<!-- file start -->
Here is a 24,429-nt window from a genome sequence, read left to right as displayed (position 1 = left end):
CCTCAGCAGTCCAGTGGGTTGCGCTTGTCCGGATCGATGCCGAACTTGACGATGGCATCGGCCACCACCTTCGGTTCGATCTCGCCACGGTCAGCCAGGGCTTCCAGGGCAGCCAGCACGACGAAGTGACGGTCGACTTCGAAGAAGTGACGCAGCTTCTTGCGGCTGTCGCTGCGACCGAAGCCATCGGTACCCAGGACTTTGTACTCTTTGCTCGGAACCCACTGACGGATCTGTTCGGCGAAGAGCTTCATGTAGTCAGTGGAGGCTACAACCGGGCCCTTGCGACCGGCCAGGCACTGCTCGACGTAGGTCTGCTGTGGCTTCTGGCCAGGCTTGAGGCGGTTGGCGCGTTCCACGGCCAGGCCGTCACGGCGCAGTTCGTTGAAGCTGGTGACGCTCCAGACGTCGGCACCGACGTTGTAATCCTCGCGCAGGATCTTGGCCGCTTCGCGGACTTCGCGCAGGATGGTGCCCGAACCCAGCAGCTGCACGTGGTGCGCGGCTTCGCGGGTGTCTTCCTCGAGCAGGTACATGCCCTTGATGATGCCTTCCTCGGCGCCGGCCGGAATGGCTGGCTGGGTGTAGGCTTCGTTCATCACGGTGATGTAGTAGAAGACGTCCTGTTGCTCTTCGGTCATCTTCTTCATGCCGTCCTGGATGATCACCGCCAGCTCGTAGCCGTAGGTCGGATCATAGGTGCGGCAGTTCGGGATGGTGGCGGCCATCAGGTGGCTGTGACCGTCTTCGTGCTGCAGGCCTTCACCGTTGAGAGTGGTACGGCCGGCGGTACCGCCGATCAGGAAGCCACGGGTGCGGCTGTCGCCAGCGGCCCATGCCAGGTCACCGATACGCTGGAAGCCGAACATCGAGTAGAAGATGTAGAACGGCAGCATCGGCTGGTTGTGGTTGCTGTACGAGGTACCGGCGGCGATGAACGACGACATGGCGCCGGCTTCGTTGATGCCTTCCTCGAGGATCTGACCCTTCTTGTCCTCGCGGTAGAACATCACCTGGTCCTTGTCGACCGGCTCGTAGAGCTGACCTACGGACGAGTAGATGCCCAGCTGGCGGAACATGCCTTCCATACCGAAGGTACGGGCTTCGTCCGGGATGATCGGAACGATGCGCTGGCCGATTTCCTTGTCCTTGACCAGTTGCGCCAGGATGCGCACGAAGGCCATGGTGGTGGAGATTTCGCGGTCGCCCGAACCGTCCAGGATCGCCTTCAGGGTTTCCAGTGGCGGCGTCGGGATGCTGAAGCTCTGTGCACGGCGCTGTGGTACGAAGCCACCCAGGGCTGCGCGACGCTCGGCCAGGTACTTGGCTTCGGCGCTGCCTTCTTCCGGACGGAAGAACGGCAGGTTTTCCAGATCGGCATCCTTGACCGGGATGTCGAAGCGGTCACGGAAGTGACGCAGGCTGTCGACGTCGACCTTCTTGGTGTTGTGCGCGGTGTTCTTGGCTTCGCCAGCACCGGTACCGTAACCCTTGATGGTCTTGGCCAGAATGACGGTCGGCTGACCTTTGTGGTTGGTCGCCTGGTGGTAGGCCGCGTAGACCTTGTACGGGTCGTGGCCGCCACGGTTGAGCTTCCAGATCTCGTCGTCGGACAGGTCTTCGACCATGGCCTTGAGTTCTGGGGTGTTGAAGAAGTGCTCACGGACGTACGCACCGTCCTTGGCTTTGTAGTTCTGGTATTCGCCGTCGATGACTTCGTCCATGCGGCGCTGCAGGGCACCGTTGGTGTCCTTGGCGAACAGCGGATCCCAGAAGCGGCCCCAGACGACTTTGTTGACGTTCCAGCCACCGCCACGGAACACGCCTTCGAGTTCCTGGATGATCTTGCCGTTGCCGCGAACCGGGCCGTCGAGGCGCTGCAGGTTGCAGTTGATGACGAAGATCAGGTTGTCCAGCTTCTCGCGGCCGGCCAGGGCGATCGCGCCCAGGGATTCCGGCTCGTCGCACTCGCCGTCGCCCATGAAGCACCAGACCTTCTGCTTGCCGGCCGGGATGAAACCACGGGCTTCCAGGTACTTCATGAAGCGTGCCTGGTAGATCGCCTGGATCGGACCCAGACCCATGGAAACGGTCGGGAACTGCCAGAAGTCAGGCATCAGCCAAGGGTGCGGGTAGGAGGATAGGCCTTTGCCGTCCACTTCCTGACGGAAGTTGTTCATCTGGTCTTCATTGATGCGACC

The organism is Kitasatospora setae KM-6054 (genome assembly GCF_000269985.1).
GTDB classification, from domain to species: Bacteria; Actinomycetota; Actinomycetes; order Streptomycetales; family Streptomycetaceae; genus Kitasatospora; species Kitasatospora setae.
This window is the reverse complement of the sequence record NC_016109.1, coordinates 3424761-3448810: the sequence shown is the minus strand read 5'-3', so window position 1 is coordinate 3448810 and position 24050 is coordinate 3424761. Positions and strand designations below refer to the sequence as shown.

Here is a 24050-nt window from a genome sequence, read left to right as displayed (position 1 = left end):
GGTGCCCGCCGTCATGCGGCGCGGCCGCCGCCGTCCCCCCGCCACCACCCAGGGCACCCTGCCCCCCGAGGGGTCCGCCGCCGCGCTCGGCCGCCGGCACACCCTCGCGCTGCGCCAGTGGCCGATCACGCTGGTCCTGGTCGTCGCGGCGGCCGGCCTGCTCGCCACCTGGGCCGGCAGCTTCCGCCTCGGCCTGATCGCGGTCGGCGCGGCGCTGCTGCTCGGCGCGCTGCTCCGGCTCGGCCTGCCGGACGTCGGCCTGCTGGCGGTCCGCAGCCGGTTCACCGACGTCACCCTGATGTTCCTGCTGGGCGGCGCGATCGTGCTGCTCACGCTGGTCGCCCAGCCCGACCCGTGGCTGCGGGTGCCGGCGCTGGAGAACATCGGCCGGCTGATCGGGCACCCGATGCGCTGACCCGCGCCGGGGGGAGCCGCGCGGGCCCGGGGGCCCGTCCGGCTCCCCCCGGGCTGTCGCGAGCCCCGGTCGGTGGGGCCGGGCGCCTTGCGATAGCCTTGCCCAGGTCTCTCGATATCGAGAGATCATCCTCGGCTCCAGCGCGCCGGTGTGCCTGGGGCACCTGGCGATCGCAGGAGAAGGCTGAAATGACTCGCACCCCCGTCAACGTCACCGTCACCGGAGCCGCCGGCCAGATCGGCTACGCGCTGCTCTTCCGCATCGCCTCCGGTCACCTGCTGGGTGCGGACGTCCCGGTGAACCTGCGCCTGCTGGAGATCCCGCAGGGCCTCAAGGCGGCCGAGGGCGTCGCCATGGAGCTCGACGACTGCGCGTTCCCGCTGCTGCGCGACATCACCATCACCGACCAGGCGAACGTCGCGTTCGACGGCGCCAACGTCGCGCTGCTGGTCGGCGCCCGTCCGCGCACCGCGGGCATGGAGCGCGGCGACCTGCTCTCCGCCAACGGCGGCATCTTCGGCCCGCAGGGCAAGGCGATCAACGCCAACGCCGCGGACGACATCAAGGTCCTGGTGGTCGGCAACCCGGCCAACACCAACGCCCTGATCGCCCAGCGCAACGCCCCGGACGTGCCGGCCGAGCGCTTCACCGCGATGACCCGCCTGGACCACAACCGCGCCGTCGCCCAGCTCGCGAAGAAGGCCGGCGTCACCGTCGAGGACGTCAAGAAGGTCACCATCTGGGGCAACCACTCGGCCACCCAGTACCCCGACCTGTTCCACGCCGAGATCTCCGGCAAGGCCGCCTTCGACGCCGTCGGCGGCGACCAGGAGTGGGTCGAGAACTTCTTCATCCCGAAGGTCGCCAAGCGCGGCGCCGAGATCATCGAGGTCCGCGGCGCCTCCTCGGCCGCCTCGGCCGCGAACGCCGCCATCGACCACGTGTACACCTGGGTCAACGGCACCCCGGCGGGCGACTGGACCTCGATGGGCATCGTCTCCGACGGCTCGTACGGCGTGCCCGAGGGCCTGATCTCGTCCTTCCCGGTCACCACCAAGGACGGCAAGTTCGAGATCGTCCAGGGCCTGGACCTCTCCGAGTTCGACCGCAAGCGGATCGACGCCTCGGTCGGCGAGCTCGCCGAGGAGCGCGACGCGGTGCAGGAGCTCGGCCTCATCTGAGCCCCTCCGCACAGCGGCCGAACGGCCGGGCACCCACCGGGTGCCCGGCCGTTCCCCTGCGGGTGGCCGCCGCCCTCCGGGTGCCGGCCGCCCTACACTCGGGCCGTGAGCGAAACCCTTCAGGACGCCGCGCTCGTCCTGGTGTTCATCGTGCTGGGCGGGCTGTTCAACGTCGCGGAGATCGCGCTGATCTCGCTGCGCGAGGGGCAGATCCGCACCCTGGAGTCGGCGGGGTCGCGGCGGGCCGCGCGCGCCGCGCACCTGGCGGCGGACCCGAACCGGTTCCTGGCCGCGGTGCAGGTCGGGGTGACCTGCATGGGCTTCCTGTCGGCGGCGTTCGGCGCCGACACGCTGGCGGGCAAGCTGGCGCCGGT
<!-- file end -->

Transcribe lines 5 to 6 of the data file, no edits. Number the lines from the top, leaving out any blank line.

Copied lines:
This window is the reverse complement of the sequence record NC_016109.1, coordinates 3424761-3448810: the sequence shown is the minus strand read 5'-3', so window position 1 is coordinate 3448810 and position 24050 is coordinate 3424761. Positions and strand designations below refer to the sequence as shown.

Here is a 24050-nt window from a genome sequence, read left to right as displayed (position 1 = left end):